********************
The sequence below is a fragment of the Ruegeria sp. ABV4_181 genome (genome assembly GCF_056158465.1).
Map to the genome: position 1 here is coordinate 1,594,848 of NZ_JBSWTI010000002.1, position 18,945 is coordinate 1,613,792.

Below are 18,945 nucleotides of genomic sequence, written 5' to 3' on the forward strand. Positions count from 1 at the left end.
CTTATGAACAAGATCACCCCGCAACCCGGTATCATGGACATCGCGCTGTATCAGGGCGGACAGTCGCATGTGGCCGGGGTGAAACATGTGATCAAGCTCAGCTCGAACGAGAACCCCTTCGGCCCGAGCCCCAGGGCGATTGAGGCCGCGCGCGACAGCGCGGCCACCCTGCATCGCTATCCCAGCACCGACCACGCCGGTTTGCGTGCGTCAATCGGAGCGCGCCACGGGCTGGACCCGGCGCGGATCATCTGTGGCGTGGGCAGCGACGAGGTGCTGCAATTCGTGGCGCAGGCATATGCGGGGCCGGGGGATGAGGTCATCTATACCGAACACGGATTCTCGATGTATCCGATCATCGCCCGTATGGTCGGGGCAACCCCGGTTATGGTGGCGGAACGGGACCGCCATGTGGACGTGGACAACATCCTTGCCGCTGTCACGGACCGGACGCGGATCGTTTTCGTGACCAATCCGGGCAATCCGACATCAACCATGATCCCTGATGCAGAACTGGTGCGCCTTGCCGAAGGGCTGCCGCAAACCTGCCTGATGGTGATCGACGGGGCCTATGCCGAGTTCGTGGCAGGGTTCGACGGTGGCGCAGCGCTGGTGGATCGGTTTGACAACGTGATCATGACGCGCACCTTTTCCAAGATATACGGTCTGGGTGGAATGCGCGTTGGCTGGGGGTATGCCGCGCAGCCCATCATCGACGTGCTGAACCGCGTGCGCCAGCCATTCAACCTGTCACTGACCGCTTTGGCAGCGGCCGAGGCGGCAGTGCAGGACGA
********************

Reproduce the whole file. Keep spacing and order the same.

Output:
The sequence below is a fragment of the Ruegeria sp. ABV4_181 genome (genome assembly GCF_056158465.1).
Map to the genome: position 1 here is coordinate 1,594,848 of NZ_JBSWTI010000002.1, position 18,945 is coordinate 1,613,792.

Below are 18,945 nucleotides of genomic sequence, written 5' to 3' on the forward strand. Positions count from 1 at the left end.
CTTATGAACAAGATCACCCCGCAACCCGGTATCATGGACATCGCGCTGTATCAGGGCGGACAGTCGCATGTGGCCGGGGTGAAACATGTGATCAAGCTCAGCTCGAACGAGAACCCCTTCGGCCCGAGCCCCAGGGCGATTGAGGCCGCGCGCGACAGCGCGGCCACCCTGCATCGCTATCCCAGCACCGACCACGCCGGTTTGCGTGCGTCAATCGGAGCGCGCCACGGGCTGGACCCGGCGCGGATCATCTGTGGCGTGGGCAGCGACGAGGTGCTGCAATTCGTGGCGCAGGCATATGCGGGGCCGGGGGATGAGGTCATCTATACCGAACACGGATTCTCGATGTATCCGATCATCGCCCGTATGGTCGGGGCAACCCCGGTTATGGTGGCGGAACGGGACCGCCATGTGGACGTGGACAACATCCTTGCCGCTGTCACGGACCGGACGCGGATCGTTTTCGTGACCAATCCGGGCAATCCGACATCAACCATGATCCCTGATGCAGAACTGGTGCGCCTTGCCGAAGGGCTGCCGCAAACCTGCCTGATGGTGATCGACGGGGCCTATGCCGAGTTCGTGGCAGGGTTCGACGGTGGCGCAGCGCTGGTGGATCGGTTTGACAACGTGATCATGACGCGCACCTTTTCCAAGATATACGGTCTGGGTGGAATGCGCGTTGGCTGGGGGTATGCCGCGCAGCCCATCATCGACGTGCTGAACCGCGTGCGCCAGCCATTCAACCTGTCACTGACCGCTTTGGCAGCGGCCGAGGCGGCAGTGCAGGACGA